UUSIKAUPUNKI, Finland - Contract car assembler Valmet will double its planned production of Porsche Boxsters to meet high demand.
Valmet started building the Boxster at its Uusikaupunki plant on the Baltic coast in September 1997 to supplement the output of Porsche's plant in Zuffenhausen, Germany.
The plan was to build 5,000 Boxsters here annually by 1998. That figure has doubled to 10,000 in 1998. It could be more if US sales in the next six months justify it.
Valmet Porsches are indistinguishable from the German Porsches, according to Porsche's own manufacturing engineers in Zuffenhausen.
In one regard they are superior, because Valmet has a new waterborne paint system, which is more advanced than Porsche's paint technology.
In late 1996 Porsche considered several potential partners for increasing output. It considered VW plants in Germany, the Czech Republic and Mexico and the Italian coachbuilder Pininfarina.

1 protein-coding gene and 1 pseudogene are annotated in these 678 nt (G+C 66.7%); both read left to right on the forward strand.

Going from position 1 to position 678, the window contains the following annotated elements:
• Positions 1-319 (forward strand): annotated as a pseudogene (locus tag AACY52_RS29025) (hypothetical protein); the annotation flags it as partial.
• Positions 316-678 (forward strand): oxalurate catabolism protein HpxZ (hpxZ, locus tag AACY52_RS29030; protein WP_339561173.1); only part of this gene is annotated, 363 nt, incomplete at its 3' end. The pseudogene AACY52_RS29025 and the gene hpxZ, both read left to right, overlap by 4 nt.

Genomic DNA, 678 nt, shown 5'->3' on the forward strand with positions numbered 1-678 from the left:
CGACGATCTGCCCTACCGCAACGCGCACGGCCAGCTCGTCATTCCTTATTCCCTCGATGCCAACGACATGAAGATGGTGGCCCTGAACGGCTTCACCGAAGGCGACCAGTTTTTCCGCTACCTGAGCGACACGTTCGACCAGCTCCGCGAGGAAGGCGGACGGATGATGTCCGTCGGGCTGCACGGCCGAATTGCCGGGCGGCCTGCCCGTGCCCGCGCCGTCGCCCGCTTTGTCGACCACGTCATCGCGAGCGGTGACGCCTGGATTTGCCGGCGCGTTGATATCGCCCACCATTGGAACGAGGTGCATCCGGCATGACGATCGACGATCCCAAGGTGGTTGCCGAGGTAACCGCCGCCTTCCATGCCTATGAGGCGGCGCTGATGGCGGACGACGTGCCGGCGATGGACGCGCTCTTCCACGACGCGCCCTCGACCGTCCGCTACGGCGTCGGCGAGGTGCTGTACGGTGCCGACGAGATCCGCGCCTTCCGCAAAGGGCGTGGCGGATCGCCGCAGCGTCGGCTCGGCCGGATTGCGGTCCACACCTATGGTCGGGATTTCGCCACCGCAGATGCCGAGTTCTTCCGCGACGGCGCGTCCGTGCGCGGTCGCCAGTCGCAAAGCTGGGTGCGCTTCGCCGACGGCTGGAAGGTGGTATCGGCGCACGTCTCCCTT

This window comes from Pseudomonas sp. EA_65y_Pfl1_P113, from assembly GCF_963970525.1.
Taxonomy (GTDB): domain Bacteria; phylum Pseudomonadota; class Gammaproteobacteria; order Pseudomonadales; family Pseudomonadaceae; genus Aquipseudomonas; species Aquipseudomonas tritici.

Valmet won the race.
The company had a reputation for efficiency, and it had spare capacity because its contract to build Opel Calibras had just ended. Porsche invested $12 million in tooling for Valmet.
Valmet demonstrated its efficiency by moving the contract from the proposal stage to commercial production in eight months.
Valmet officials credit tooling suppliers for the speedy changeover.
'We have good relations with tooling makers,' says Hannu Berger, Valmet's vice president of product development. 'That's very important in getting a project up on its legs.'
Valmet gives the most credit to ABB Finland, the local subsidiary of the Swedish tooling firm.
Valmet also builds Saab cabriolets and the EuroSamara for Russia's AutoVAZ.
Valmet, Finland's only carmaker, has a Japanese twist.
In 1983, Valmet management retained consultant Hachime Yamashima, a former Toyota Motor Co. executive and now a management professor at Japan's Kyoto University.
For three years, Yamashima molded Valmet into Toyota's image. He reorganized the work force into teams, set up just-in-time delivery systems, cut waste, and taught line managers to look for quality problems in the smallest places.